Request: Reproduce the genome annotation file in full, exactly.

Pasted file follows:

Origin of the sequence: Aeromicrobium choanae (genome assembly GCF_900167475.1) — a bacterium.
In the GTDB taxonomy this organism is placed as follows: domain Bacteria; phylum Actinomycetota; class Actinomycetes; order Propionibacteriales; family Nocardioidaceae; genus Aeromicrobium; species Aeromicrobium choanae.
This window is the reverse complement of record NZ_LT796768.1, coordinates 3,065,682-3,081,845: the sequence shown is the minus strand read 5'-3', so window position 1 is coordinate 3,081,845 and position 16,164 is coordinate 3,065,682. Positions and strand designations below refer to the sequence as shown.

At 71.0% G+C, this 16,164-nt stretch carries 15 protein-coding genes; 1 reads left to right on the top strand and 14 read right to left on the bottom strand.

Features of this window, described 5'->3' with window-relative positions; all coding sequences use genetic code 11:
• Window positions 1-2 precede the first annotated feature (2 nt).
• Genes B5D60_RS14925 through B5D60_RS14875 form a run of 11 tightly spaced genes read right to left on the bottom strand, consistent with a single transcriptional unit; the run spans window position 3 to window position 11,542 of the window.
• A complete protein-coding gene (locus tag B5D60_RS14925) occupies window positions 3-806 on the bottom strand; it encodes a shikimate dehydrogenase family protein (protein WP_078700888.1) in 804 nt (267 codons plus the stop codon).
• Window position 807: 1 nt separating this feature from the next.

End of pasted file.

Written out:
Origin of the sequence: Aeromicrobium choanae (genome assembly GCF_900167475.1) — a bacterium.
In the GTDB taxonomy this organism is placed as follows: domain Bacteria; phylum Actinomycetota; class Actinomycetes; order Propionibacteriales; family Nocardioidaceae; genus Aeromicrobium; species Aeromicrobium choanae.
This window is the reverse complement of record NZ_LT796768.1, coordinates 3,065,682-3,081,845: the sequence shown is the minus strand read 5'-3', so window position 1 is coordinate 3,081,845 and position 16,164 is coordinate 3,065,682. Positions and strand designations below refer to the sequence as shown.

At 71.0% G+C, this 16,164-nt stretch carries 15 protein-coding genes; 1 reads left to right on the top strand and 14 read right to left on the bottom strand.

Features of this window, described 5'->3' with window-relative positions; all coding sequences use genetic code 11:
• Window positions 1-2 precede the first annotated feature (2 nt).
• Genes B5D60_RS14925 through B5D60_RS14875 form a run of 11 tightly spaced genes read right to left on the bottom strand, consistent with a single transcriptional unit; the run spans window position 3 to window position 11,542 of the window.
• A complete protein-coding gene (locus tag B5D60_RS14925) occupies window positions 3-806 on the bottom strand; it encodes a shikimate dehydrogenase family protein (protein WP_078700888.1) in 804 nt (267 codons plus the stop codon).
• Window position 807: 1 nt separating this feature from the next.